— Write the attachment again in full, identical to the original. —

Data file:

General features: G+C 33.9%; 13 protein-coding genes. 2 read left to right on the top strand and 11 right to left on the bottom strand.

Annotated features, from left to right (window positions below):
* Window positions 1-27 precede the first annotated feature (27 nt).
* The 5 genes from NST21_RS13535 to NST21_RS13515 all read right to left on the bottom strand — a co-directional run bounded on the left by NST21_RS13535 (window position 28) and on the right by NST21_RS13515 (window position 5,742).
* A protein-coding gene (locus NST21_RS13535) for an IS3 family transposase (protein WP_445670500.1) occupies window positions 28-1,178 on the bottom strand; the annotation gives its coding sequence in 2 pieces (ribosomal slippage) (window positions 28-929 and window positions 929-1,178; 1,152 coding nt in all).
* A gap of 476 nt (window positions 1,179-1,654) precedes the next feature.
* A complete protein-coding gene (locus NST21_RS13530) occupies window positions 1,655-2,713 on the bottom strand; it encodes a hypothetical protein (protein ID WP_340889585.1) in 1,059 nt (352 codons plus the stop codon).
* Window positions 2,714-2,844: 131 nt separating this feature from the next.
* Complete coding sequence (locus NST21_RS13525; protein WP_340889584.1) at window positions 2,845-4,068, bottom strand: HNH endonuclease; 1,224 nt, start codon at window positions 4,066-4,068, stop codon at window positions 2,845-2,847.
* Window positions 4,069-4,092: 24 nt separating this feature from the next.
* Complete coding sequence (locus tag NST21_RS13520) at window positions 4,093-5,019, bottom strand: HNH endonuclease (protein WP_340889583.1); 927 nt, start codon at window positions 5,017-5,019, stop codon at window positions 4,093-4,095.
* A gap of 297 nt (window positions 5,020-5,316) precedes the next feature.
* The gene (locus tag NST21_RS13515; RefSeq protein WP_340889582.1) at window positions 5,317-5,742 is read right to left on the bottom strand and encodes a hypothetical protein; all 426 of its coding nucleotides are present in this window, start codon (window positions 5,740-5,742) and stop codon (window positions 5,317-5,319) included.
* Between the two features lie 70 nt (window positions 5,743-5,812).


General features: G+C 33.9%; 13 protein-coding genes. 2 read left to right on the top strand and 11 right to left on the bottom strand.

Annotated features, from left to right (window positions below):
* Window positions 1-27 precede the first annotated feature (27 nt).
* The 5 genes from NST21_RS13535 to NST21_RS13515 all read right to left on the bottom strand — a co-directional run bounded on the left by NST21_RS13535 (window position 28) and on the right by NST21_RS13515 (window position 5,742).
* A protein-coding gene (locus NST21_RS13535) for an IS3 family transposase (protein WP_445670500.1) occupies window positions 28-1,178 on the bottom strand; the annotation gives its coding sequence in 2 pieces (ribosomal slippage) (window positions 28-929 and window positions 929-1,178; 1,152 coding nt in all).
* A gap of 476 nt (window positions 1,179-1,654) precedes the next feature.
* A complete protein-coding gene (locus NST21_RS13530) occupies window positions 1,655-2,713 on the bottom strand; it encodes a hypothetical protein (protein ID WP_340889585.1) in 1,059 nt (352 codons plus the stop codon).
* Window positions 2,714-2,844: 131 nt separating this feature from the next.
* Complete coding sequence (locus NST21_RS13525; protein WP_340889584.1) at window positions 2,845-4,068, bottom strand: HNH endonuclease; 1,224 nt, start codon at window positions 4,066-4,068, stop codon at window positions 2,845-2,847.
* Window positions 4,069-4,092: 24 nt separating this feature from the next.
* Complete coding sequence (locus tag NST21_RS13520) at window positions 4,093-5,019, bottom strand: HNH endonuclease (protein WP_340889583.1); 927 nt, start codon at window positions 5,017-5,019, stop codon at window positions 4,093-4,095.
* A gap of 297 nt (window positions 5,020-5,316) precedes the next feature.
* The gene (locus tag NST21_RS13515; RefSeq protein WP_340889582.1) at window positions 5,317-5,742 is read right to left on the bottom strand and encodes a hypothetical protein; all 426 of its coding nucleotides are present in this window, start codon (window positions 5,740-5,742) and stop codon (window positions 5,317-5,319) included.
* Between the two features lie 70 nt (window positions 5,743-5,812).